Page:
Saturday, January 14, 2012

Review: 4th Edition D&D (Part 2)


The Fluff is Only Skin Deep

                I still live through my experiences with preparing for 3E as a DM in my nightmares. At low-levels it’s alright, but the higher you get, the more complicated things become. My players used to come up with the most innovative ways to use spells, so in return I wanted to make sure that my high intelligence opponents can do the same. By the time my players hit level 13 and above, the preparation time for 4 hours of D&D game took about two weeks as I polished monsters, read up on their spell-like abilities, decided how a monster of a certain disposition would react to things player characters will do, and track NPC activities. It came to a point where I could cite the rulebook, page number, spell level, and material component of each spell and magic item at the drop of a hat, just because I was preparing all the time.

I probably would have fared better
if I refluffed 3.5 DMing in my head
as Summer Glau.
               In contrast, 4E is a lot friendlier for me behind the screen. I only read the monster statblock once or twice and the only other time I consult books when I’m preparing for a game is to map out the treasure that my group will receive. When I want them to face a particular monster but the statblock for such is unavailable, I can easily get away with taking a similar monster, changing a few things such as damage type and size, and then using the appropriate token or miniature. This process of refluffing has been done by just about every 4E DM that I have encountered, and it really helps when telling the story you want to tell is not impeded by a straightjacket of restrictive mechanics.

                Refluffing is prevalent on the player side of things as well. Once, when I ran Dark Sun after it was announced as a 4E Campaign Setting but before the books were released, I let one of my players play a mul (agile half-dwarf, half humans) by taking the half-orc and, well, just calling him a mul. I’ve also heard of entire games refluffed into a mecha-st yle space opera storyline, with all of the player characters’ powers refluffed into the powers that their mecha had instead of powers that they intrinsically can use. As far from the original fluff that is, when I last checked up with that group they were still having tons of fun.

                As I ran 4E more and more, however, I began to realize that refluffing was a two-edged sword. The first time this bugged me was when I heard some of my players talk about how awesome a fight with a solo monster from two sessions before was. Now, I love the fact that they were talking fondly about a past game session. But what got me was, although they were roleplaying heavily and were even interacting with the monster, (“I hop onto the creature’s fiery body and smack it’s horned head with my hammer! Nevermind me burning, I can take it!”) what bothered me is the fact that they remember it two weeks later as a solo brute instead of, well, a balor that I homebrewed.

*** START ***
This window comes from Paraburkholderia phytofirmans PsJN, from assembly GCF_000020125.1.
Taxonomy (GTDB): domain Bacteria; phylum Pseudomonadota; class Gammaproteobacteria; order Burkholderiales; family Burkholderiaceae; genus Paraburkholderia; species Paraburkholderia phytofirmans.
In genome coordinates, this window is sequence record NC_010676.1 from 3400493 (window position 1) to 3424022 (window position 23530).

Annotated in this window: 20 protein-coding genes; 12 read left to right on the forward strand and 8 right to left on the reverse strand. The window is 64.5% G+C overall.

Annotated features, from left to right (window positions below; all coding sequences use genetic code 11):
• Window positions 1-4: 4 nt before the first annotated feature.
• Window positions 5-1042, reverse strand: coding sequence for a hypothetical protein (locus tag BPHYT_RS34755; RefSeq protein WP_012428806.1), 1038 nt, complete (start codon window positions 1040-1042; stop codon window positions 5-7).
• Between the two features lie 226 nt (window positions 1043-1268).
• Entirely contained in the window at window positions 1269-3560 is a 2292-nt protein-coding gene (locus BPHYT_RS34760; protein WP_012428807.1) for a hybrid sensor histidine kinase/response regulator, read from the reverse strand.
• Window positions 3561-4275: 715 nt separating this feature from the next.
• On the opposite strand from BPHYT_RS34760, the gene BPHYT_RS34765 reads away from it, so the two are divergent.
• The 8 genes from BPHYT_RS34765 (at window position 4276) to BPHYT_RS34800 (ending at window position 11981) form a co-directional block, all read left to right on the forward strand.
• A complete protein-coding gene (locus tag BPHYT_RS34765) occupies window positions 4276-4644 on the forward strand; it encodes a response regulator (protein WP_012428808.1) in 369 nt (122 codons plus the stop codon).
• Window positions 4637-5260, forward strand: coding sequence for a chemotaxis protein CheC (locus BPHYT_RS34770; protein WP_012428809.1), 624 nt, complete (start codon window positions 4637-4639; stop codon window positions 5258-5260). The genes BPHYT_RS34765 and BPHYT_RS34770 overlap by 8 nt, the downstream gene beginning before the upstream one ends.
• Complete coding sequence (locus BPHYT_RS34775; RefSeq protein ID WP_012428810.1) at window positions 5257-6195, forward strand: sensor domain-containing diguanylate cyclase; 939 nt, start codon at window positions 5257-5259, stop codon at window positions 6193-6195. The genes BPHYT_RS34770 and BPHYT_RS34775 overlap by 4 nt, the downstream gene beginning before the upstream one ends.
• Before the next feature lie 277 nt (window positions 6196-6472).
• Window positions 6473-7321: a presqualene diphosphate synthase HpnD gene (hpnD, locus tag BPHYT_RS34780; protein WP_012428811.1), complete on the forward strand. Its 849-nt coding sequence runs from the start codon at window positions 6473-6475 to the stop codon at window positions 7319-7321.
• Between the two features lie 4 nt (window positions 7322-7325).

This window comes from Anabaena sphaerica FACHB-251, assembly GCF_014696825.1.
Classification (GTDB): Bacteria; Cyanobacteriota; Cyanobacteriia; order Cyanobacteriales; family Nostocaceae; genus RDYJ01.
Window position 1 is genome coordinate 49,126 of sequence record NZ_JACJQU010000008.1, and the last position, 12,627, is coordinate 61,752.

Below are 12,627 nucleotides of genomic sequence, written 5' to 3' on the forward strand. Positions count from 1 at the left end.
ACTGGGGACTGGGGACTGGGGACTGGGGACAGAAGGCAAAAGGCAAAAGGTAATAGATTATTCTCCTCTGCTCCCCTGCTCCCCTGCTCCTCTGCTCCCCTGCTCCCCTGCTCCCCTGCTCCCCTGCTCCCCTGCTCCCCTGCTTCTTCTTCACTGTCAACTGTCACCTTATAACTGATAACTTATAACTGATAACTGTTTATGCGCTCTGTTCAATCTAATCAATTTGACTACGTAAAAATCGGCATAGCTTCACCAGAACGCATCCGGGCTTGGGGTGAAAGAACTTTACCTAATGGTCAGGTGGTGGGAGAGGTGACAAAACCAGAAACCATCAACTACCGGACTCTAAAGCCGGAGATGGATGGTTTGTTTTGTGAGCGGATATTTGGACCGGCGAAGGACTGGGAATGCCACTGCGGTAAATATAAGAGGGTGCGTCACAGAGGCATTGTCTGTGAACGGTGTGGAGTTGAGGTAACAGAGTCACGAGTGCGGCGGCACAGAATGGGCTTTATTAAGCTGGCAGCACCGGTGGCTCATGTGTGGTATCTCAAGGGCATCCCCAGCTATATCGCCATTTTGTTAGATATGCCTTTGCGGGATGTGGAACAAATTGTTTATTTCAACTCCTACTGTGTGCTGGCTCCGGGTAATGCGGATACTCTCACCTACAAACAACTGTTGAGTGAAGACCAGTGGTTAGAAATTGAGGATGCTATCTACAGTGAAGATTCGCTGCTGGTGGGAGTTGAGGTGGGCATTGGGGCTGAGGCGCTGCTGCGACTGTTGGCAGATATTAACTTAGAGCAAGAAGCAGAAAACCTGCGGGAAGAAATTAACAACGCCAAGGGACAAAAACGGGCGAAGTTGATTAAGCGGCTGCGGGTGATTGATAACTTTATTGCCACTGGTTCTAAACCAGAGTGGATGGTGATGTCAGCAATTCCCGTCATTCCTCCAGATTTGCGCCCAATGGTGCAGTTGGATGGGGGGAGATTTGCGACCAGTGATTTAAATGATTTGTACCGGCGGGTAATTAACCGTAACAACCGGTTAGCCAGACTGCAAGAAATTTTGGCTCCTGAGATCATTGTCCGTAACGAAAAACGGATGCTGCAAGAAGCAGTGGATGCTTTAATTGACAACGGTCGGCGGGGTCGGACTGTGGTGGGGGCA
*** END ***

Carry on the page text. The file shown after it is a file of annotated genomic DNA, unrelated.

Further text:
This is the same gaming group that I have been playing with in 3.5, and back then, when they talked about memorable fights, they distinctly remember what they fought instead of the mechanics of what they fought. One of my favorites is how they still talk about that time when an ice devil they met at 13th level used major image to “summon” a pit fiend to help it win the fight. It took them 3 rounds to determine that the pit fiend was just an illusion. That whole trick by the ice devil still has them talking to this day, and they remember that it was an ice devil.

                The thing is; heavy refluffing combined with a game that is balanced through all tiers lead to encounters that feel the same. You can make things interesting by adding a terrain hazard here or a lurker monster there, or you can give some monsters unique abilities that will stick with the players’ memories. But in the end, even with the most compelling story that they enjoy, the players will end up stunlocking the solo, focus-firing the artillery, tell the controller to sweep the minions, and get complications when status effects are imposed on them. The party may be heroic, paragon, or epic, but these basic assumptions remain the same.

                The skin changes, but the monsters remain the same. Players, at least, get new powers as they advance through heroic. Even when they stop gaining powers at paragon and epic, they get cool new things through their paragon paths and epic destinies, to say nothing of the ever-increasing feat slots. But on the monsters’ end? They seem to just get bigger in size and damage numbers. When 4E began, there is at least some amount of excitement when, upon reaching paragon, you get to play with drow and mind flayers and aboleths. But now, aboleths exist at both level 17 and level 7, and seldom do they bother to explain why one version is ten levels more powerful than the other. Yes, I prefer the aboleth at level 7 - it makes more sense that way given the type of storyline power they have. But if it was made as a level 17, I’d rather have them stick to it. Or make the lower level one a solo at least.

Leftie: So, how are we different again?
Rightie: I'm a level 17 brute, you're a level
7 controller.
Leftie: Oh, right.
(Morphling is a M:tG card by WotC)